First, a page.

Lesson Plan – Classroom key terms
Lesson objective(s): The objective of this lesson is to create a list of specialized vocabulary and key terms that the class will use throughout the semester (in discussion and writing). Students will become familiar with these terms, which all concern the course topic and course readings. The idea is a) to start students off on equal footing (no one begins way “ahead” of anyone else) and b) ensure that when certain important words are used (in discussion or in writing) we all have the same definition in mind.
Total estimated time: at least a half an hour but this activity should be ongoing throughout the semester
Additional outcome(s): At the start of the semester students will need to rethink and relearn what some terms mean as well as become comfortable with a lot of new vocabulary and concepts. Students will slowly build their specialized vocabulary throughout the semester.
Course work or assignment underway: The first time this activity is done should be at the beginning of the semester after the class has read (watched, listened to, observed, etc.) a text that exemplifies or introduces the course topic. For instance, for my proposed topic, Beauty, the class could begin by reading an excerpt from “The Form of Beauty” from Plato’s Symposium; the subsequent list would include terms like “beauty,” “taste,” “aesthetic,” “form,” “perception,” “attraction” and would be defined according to what Plato writes. As we read and discuss more these definitions will change and expand but hopefully everyone’s understandings of what something means will remain more or less in harmony.
Work and/or reading completed before class: The text being used should be read before the class and perhaps even discussed without pinpointing key terms.
Sequence of classroom activities:
Use Gordon Harvey’s Elements of an Academic Essay to define keyterms right away. Attach vocabulary to what students see and read by showing a clip from, say, a provocative and relevant cosmetics commercial to get a discussion started on some general terms and concepts that will be important to the course. In this case, I would want to get students to begin thinking about the words “beauty,” “ugliness,” and maybe “perception” and I would use the commercial, or a number of examples, in order to discuss these words and come up with a “definition” for each. Any subsequent readings that define and discuss beauty may mean that another aspect is added the definition under “beauty.” So a term’s definition will evolve as the students read and discuss more throughout the semester and more terms will be added to the list.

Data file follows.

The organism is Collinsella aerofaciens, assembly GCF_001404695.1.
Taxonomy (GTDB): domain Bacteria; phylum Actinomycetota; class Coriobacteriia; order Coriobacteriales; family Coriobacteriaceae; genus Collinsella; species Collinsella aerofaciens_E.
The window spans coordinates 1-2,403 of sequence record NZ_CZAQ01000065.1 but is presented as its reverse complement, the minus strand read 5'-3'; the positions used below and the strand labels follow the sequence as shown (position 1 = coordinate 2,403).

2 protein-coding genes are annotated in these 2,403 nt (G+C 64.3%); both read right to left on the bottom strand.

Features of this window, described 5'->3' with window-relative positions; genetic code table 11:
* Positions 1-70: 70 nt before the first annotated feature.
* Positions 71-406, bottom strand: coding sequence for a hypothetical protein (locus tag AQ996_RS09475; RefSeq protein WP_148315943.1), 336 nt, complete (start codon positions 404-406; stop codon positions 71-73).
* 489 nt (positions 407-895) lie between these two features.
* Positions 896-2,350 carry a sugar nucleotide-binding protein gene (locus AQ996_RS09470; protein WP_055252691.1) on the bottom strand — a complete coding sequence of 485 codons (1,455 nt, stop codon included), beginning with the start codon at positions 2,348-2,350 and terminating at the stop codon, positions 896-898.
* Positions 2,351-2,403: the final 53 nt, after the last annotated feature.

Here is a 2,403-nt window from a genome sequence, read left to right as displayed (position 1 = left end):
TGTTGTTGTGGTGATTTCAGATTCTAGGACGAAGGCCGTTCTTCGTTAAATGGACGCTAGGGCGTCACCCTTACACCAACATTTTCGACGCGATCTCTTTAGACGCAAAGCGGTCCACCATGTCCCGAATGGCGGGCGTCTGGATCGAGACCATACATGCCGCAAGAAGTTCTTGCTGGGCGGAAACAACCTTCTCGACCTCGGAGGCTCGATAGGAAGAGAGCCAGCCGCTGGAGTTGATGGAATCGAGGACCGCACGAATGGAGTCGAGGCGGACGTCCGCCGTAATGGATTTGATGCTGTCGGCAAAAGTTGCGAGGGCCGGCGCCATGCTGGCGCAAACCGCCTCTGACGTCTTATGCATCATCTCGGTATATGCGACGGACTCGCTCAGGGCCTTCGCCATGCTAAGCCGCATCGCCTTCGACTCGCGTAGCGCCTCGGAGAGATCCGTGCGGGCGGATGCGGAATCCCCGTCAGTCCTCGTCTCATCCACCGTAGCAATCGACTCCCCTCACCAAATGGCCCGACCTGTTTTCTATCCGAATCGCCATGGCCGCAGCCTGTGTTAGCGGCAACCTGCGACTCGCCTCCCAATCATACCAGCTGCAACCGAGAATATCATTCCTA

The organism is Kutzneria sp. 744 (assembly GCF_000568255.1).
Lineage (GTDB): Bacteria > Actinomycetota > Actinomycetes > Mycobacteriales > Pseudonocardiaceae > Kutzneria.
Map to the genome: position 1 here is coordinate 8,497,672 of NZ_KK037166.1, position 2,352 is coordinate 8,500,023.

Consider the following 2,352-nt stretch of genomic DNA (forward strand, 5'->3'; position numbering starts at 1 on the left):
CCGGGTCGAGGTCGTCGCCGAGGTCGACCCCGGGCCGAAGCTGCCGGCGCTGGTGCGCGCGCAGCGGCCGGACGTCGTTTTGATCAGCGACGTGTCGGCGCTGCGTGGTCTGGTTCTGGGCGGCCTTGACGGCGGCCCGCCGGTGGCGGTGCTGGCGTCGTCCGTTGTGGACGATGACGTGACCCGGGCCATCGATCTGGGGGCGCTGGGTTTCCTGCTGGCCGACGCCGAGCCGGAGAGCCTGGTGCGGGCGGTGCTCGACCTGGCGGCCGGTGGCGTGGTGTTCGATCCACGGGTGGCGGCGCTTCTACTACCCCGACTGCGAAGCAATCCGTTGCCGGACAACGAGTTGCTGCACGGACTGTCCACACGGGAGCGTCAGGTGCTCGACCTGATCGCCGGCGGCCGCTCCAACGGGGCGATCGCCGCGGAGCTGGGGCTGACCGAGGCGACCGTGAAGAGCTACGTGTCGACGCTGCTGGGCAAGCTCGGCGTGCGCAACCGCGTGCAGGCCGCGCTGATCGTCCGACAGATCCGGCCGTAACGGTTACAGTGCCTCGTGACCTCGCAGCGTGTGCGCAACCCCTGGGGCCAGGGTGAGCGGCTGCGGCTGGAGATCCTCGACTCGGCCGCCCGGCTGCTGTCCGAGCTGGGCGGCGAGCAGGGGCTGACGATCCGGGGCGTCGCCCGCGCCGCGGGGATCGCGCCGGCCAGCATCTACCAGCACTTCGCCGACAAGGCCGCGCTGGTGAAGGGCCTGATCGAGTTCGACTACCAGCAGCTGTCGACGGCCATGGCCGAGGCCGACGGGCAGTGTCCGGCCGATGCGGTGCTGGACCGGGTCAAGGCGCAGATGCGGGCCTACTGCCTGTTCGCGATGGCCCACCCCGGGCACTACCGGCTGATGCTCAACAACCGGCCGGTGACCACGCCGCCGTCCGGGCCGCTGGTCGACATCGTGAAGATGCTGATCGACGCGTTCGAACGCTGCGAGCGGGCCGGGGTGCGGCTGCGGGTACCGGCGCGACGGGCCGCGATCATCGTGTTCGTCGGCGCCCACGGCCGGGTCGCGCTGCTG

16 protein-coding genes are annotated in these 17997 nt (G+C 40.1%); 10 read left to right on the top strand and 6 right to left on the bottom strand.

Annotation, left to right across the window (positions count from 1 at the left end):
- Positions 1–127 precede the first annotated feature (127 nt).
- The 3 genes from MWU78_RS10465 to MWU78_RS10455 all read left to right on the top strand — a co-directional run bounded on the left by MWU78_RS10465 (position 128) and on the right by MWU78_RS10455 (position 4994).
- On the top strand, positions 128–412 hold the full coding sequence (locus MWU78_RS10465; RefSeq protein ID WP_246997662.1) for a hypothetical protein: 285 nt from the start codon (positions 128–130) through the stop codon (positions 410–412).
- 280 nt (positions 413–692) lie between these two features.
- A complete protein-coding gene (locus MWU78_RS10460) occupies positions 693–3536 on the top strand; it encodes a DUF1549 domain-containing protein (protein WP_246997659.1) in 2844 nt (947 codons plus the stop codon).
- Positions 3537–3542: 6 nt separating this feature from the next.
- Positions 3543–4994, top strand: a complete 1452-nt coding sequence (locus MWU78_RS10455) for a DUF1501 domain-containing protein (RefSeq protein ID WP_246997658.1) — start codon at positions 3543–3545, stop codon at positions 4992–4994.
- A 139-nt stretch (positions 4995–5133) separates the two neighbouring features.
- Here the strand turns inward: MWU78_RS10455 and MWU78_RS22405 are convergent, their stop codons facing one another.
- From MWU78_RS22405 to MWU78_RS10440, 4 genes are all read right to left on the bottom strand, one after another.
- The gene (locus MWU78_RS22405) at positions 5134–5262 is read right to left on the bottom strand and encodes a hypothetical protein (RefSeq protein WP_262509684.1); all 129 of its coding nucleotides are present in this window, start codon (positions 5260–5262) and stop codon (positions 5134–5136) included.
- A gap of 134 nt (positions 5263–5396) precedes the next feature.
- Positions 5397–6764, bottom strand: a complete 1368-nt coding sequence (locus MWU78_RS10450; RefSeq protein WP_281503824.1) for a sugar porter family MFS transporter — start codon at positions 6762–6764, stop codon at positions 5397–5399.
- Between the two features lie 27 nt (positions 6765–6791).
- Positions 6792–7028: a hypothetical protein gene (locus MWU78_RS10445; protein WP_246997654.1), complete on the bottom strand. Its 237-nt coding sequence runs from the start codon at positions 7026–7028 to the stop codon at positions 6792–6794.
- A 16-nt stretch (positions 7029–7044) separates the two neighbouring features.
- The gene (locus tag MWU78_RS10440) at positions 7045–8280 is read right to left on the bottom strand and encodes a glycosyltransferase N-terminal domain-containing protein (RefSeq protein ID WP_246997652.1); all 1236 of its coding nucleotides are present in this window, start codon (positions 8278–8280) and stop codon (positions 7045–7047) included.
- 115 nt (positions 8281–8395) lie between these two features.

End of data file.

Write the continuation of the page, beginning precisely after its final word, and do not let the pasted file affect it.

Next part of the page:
For this assignment then, they are practicing what you’ve just shown them in class. They will have to decide what the keyterms are in the text and then also decide how the author is defining them. Sometimes a writer will assume the reader will know a definition but with more specialize vocabulary s/he will usually define it so the reader knows how it is being used. This activity can become an automatic response to any “reading” of any “text” (films, advertisements, magazines, articles, etc.).
Make it very clear that language changes within a community or culture and the terms’ definitions will change within the classroom community throughout the semester. Because this class is sharing a common “language” (concerning beauty) this means that we must acknowledge that we also share common ideas about thoughts, ideas, objects, and concepts that are being expressed by and in that language.
Reflection on the lesson’s success or alternative approaches: This exercise is useful for most types of media students may be assigned (film, text, photography, etc.), although it will need to be tweaked according to what medium they are interacting with and what the instructor would like to focus on for that particular text.
Download: Beauty Pre-Draft Recognizing Key Terms (PDF)